Is Micron Technology Stock a Buy Now?

Micron Technology (mu 0.18%) A messy earnings report came out in September. 29. Fourth quarter of fiscal 2022, through September. On Jan. 1, the memory chip maker’s revenue fell 20% from a year earlier to $6.64 billion, missing analysts’ expectations of $140 million and ending its ninth straight quarter of revenue growth. Its adjusted net income fell 42% to $1.62 billion, or $1.45 a share, but still beat consensus estimates by 8 cents.

For the first quarter of fiscal 2023, Micron expects its revenue and adjusted EPS to decline by approximately 45% and 98% year over year, respectively. Analysts had only expected its revenue and earnings to decline 26% and 67%, respectively.

Digital illustration of semiconductor.

Image credit: Getty Images.

Those headline numbers were discouraging, but Micron’s stock held fairly steady following the report. That’s likely because its shares have fallen nearly 50% this year as investors brace for a cyclical decline in memory prices. So should investors end up buying some Micron shares before the memory market recovers?

Why is Micron a Cyclical Stock?

In fiscal 2022, 73% of Micron’s revenue comes from DRAM chips, 25% from NAND (flash memory) chips, and the rest from other types of memory. Micron is not the world’s largest producer of DRAM and NAND chips, but it makes chips that are denser (and therefore more energy efficient) than its larger Korean rivals Samsung and SK Hynix.

This technological advantage, and the fact that it doesn’t have a foray into the non-memory market like most competitors, makes Micron a “pure game” in the long-term growth of the memory chip market. But it also means that Micron is more directly affected by cyclical memory prices than its industry peers.

Micron’s last cyclical decline was in 2019-20, when memory chip makers produced too many chips for the slowing smartphone and PC markets. The oversupply caused memory prices to plummet, and as the pandemic worsened, many customers began hoarding those cheap memory chips — leading to a slump that will persist even as Micron and other top chipmakers curb production of new chips.

But starting in the second half of 2020, memory prices rebounded as new 5G devices hit the market, PC sales accelerated as more people worked from home, and data centers upgraded their infrastructure to handle the surge in cloud services. Two years of growth spurts boosted Micron’s top line, but also gave it a difficult year-over-year comparison in the post-pandemic market. Macroeconomic headwinds have also exacerbated this cyclical slowdown.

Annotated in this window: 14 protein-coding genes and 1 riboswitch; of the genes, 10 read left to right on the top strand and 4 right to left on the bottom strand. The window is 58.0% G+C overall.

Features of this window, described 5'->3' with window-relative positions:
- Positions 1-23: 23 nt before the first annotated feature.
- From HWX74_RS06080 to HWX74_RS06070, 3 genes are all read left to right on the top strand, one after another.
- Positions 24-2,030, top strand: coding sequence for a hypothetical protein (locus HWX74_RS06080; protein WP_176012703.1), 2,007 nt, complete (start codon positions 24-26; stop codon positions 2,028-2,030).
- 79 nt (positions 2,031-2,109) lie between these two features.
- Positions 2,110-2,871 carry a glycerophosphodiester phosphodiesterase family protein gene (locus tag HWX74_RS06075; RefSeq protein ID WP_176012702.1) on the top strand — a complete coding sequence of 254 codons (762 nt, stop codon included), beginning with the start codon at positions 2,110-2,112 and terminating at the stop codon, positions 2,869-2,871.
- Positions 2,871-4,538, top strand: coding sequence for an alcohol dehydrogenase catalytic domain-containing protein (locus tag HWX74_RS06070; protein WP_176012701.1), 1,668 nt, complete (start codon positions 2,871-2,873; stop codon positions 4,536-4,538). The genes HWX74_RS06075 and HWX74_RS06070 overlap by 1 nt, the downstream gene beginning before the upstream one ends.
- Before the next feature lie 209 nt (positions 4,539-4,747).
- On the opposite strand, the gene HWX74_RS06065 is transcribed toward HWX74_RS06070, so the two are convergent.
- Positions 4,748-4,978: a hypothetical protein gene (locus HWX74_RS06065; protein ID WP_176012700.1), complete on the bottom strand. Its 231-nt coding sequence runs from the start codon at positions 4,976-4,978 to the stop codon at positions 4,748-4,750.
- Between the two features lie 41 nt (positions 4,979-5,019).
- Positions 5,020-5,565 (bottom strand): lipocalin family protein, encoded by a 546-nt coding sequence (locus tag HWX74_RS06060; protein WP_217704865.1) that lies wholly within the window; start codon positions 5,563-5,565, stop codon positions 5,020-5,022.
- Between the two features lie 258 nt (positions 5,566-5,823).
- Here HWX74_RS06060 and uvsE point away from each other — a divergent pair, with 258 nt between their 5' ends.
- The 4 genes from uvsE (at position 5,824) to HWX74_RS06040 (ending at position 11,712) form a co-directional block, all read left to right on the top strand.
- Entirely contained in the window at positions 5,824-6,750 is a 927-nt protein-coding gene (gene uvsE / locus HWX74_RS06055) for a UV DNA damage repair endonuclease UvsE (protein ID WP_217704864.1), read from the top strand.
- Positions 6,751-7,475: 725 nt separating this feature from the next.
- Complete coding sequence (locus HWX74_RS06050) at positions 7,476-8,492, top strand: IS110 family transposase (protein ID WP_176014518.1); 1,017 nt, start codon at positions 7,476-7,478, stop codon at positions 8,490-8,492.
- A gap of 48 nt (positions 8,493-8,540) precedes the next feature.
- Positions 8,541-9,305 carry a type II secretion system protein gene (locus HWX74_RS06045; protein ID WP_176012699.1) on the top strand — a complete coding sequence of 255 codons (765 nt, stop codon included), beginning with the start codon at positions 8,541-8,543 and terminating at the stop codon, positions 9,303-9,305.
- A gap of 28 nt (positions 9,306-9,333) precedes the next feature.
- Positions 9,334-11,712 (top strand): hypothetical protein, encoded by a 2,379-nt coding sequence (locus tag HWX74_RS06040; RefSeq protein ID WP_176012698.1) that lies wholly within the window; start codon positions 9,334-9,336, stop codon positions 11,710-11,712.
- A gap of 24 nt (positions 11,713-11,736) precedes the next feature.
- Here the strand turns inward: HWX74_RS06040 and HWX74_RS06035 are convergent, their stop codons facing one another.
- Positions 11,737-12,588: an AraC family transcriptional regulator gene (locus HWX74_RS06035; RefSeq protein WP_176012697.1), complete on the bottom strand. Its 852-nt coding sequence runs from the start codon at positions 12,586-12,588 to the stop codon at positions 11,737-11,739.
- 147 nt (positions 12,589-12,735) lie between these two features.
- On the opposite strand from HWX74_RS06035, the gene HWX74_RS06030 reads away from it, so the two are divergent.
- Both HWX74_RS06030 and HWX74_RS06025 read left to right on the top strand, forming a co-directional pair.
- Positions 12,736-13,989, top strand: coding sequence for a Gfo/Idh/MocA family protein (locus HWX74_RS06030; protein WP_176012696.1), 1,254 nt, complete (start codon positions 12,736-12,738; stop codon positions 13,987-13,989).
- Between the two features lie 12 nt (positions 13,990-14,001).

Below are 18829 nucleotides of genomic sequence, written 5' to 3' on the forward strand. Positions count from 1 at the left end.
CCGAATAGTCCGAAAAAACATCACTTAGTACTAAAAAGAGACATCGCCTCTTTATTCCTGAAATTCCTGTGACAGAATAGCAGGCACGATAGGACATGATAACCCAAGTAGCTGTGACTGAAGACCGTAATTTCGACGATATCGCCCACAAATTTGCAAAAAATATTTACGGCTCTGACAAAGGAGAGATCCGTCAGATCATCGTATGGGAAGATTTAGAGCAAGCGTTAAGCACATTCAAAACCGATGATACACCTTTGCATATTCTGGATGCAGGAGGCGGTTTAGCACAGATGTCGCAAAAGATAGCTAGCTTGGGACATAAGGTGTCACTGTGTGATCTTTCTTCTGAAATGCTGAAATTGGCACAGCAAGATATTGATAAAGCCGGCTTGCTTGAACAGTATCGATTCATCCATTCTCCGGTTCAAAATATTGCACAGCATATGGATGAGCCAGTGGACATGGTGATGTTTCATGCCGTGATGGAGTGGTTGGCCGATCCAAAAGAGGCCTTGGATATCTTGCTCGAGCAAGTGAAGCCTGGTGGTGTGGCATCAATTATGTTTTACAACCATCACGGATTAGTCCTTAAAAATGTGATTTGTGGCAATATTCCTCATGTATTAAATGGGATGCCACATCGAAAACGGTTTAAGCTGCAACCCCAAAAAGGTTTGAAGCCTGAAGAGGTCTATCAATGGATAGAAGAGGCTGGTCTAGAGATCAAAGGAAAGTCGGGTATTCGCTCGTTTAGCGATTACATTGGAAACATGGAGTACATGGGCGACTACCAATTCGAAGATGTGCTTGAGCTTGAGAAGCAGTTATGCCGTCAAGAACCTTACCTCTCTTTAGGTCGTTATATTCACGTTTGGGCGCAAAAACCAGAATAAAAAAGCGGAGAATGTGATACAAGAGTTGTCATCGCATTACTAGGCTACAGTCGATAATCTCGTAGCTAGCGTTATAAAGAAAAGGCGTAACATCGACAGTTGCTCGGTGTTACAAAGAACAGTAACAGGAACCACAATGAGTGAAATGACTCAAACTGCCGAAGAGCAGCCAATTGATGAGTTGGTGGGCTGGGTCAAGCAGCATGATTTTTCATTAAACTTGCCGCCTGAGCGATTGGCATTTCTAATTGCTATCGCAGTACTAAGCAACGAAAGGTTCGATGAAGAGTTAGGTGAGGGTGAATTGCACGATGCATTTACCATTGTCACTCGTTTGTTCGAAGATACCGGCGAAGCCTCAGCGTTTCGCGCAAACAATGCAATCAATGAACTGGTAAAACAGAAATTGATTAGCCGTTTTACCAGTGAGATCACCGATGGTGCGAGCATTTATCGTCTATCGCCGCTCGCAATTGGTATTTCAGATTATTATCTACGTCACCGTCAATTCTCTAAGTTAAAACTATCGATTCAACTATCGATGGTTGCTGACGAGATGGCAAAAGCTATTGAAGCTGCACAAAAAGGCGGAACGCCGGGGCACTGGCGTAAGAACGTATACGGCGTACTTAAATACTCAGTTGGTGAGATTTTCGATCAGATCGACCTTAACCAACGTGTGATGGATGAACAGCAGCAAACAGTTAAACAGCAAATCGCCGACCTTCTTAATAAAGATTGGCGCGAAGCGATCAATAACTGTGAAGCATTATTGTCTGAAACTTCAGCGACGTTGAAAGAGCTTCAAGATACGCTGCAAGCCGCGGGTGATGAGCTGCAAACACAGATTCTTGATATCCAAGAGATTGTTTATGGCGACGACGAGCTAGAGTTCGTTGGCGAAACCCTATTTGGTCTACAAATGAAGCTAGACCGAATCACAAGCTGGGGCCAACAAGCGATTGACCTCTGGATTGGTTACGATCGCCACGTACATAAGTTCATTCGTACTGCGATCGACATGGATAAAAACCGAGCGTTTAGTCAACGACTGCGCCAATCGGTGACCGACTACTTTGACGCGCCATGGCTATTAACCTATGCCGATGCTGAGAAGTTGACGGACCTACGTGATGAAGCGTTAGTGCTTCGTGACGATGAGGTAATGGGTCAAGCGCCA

How long will this cyclical downturn last?

Micron still posted 11% revenue growth in fiscal 2022, with double-digit growth in both DRAM and NAND revenue, as its non-GAAP (generally accepted accounting principles) gross margin hit a three-year high.


FY 2022

FY 2021

FY 2020

DRAM Revenue Growth (YOY)




NAND Revenue Growth (YoY)




Total Revenue Growth (YoY)




Gross Margin*




Data source: Micron. YOY = YoY. *Non yawning.

Unfortunately, its gloomy forecast for the first quarter of 2023 suggests that its cyclical slowdown is just beginning. In its fourth-quarter report, it warned that in an “extremely aggressive pricing environment,” an “unprecedented confluence of macro events and customer inventory adjustments is driving down DRAM and NAND demand well below final consumption levels.”

As a result, Micron expects the industry to see “supply growth significantly outpacing demand growth” for the remainder of 2022, which could lead to “very high supplier inventories for DRAM and NAND chips.” However, it expects the situation to improve in 2023 as its demand growth begins to outpace supply growth in both markets.

Micron and its industry peers are again trying to re-establish that balance by limiting the production of new chips. If revenue growth stalls temporarily, Micron remains committed to returning 100% of its free cash flow (FCF) to investors through buybacks and dividends — from $2.8 billion in fiscal 2021 to $3.2 billion in fiscal 2022.

Is Micron an Undervalued Chip Stock?

Micron investors should brace for at least a few quarters of lower revenue and profits. Currently, analysts expect its revenue and adjusted earnings to decline by 23% and 64%, respectively, in fiscal 2023. After Micron’s first-quarter estimates generally fell short of Wall Street’s expectations, those estimates may need to be lowered further.

However, they also expect its revenue and adjusted EPS to start growing again in fiscal 2024 as the cyclical downturn finally ends. We should take these estimates with a grain of salt, but they suggest Micron’s stock is severely undervalued at just six times expected earnings. Its 0.9% forward dividend yield won’t appeal to any serious income investor, but it’s still a nice bonus for patient investors willing to weather cyclical headwinds.

Micron’s stock will continue to be under heavy pressure in this tough market, but its technical strengths, financial stability, and low valuation should limit its downside potential until the DRAM and NAND markets recover.

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